From Mexico’s perspective, the anticipated benefits of greater economic integration included increased and secure access to U.S. and Canadian markets; achievement of international credibility and a gain of foreign investment; improved domestic confidence in Mexico’s economic future and the return of flight capital; access to U.S. and Canadian technology and expertise; the development of economies of scale; higher productivity; a movement toward greater specialization; an increase in jobs and wages resulting in a higher standard of living with a more equal income distribution; improvement of working conditions; and a reduction in the so called brain drain or loss of educated workers through migration.

From Canada’s perspective, the expected benefits of NAFTA included better access to Mexico’s large and growing market; establishment of guarantees protecting intellectual property rights; enhanced competitiveness at home and abroad; establishment of long-term guarantees protecting Canadian direct foreign investment; the development of economies of scale; greater productivity; a movement toward greater specialization; and availability of less-expensive products. (Note: NAFTA incorporated the benefits Canada already had derived from the U.S.-Canada Free Trade Agreement.)

President George H. Bush and Mexican President Salinas defined a U.S.-Mexican free trade agreement as a process of gradual and comprehensive elimination of trade barriers between the United States and Mexico, including the full, phased elimination of import tariffs; the elimination or fullest possible reduction of non-tariff trade barriers, such as import quotas, licenses and technical barriers to trade; the establishment of clear, binding protection for intellectual property rights; fair and expeditious dispute settlement procedures; and other means to improve and expand the flow of goods, services and investment between the United States and Mexico.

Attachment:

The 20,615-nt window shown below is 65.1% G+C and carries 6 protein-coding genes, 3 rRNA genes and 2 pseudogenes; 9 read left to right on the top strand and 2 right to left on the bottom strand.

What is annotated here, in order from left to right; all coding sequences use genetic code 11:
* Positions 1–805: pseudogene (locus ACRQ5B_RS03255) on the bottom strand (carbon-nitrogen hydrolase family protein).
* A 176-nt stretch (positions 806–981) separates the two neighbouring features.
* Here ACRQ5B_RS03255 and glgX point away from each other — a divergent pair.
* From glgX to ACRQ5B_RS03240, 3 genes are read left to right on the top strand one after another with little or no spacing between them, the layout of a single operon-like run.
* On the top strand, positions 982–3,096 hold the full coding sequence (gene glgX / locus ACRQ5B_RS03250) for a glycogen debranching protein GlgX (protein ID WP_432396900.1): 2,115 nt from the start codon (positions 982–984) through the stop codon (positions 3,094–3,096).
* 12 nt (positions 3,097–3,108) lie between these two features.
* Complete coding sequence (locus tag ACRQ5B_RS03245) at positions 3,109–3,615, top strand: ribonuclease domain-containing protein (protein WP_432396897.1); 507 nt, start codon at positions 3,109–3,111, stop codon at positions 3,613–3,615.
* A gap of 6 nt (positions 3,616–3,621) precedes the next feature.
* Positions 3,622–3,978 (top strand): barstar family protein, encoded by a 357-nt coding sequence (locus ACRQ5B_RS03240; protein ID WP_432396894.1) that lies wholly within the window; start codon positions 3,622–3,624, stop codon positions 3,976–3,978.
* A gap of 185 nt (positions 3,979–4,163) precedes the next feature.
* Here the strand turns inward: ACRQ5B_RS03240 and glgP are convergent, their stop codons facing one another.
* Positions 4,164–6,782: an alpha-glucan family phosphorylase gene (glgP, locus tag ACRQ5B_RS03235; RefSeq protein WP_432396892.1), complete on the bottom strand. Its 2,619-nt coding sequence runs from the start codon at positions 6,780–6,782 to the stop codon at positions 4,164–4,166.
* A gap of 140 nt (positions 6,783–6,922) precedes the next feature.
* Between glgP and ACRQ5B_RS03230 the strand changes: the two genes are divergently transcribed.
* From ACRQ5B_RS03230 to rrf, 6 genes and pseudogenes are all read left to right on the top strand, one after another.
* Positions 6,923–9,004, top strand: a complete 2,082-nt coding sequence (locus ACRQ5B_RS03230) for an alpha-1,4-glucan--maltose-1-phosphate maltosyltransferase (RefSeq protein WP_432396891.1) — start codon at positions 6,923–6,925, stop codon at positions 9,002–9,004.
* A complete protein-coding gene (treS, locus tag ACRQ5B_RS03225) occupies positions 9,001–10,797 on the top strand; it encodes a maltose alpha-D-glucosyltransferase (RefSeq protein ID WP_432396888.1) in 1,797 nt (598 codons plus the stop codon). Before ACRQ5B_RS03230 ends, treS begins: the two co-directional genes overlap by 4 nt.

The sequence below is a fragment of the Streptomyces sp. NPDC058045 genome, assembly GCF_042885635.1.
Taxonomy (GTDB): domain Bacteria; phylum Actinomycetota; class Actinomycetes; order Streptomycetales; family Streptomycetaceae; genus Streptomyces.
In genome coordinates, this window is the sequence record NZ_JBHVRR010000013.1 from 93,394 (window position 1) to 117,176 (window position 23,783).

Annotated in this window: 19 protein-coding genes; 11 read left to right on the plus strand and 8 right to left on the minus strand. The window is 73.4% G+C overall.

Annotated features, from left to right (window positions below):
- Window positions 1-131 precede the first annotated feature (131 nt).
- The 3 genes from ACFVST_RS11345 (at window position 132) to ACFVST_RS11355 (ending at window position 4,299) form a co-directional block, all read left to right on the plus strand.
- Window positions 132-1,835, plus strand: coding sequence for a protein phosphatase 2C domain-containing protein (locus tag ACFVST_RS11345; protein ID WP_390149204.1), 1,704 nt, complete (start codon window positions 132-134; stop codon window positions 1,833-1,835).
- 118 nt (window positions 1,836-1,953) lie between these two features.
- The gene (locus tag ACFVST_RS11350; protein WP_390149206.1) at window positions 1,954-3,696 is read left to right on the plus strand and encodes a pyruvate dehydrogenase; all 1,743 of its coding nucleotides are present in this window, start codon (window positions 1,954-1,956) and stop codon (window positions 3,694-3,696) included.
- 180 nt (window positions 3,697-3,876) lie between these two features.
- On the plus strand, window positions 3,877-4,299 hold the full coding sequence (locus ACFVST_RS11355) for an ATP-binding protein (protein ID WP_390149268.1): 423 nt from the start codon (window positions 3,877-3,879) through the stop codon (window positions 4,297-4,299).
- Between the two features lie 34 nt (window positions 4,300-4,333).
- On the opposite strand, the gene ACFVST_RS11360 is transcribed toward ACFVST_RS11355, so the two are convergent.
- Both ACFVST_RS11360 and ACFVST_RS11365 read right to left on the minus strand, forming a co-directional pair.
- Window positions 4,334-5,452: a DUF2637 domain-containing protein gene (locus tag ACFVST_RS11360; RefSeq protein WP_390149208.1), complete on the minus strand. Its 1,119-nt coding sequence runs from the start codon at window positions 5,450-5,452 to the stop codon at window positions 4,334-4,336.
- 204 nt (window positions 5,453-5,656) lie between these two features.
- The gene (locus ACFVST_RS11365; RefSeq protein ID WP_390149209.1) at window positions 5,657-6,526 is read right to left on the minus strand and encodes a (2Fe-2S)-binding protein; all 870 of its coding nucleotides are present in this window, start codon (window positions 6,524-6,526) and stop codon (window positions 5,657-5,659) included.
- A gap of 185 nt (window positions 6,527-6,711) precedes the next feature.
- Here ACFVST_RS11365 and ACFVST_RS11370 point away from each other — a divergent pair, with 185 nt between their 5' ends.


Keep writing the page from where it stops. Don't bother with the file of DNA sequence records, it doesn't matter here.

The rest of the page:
The United States had several fundamental objectives in pursuing a free trade agreement with Canada and Mexico. These included increasing U.S. exports to Mexico, thereby growing the number of well-paying U.S. jobs; the continued pursuit of Mexican trade and investment reforms, especially intellectual property rights, which would generate substantial new opportunities for U.S. firms; more efficient uses of natural and human resources in North America, in turn promoting U.S. world competitiveness; and Mexican economic growth and prosperity, increasing the Mexican standard of living and reducing the number of undocumented Mexican immigrants in the United States.

On February 5, 1991, the United States, Canada and Mexico issued a joint communiqué formally proposing a North American pact, they said, “would link our three economies in bold and different ways.”

FAQ: How did NAFTA provide for the elimination of Mexican tariffs on U.S. goods?

Talking Points:

Duties on goods identified in “category A,” which had the fastest tariff phase-out rate, were eliminated entirely on January 1, 1994. According to the U.S. International Trade Commission, this represented 31 percent of U.S. goods exported to Mexico (based on goods traded in 1990). Duties on goods in category B were removed in five equal annual stages beginning on January 1, 1994. This represented 17.4 percent of goods exported to Mexico. Duties on goods in category C were removed in 10 equal annual stages—representing 31.8 percent. Duties on goods in category C+ were to be removed in 15 equal annual stages—representing 1.4% of U.S. goods exported to the United States. And duties on goods in category D would continue to be duty free. This represented 17.9 percent of U.S. exports to Mexico.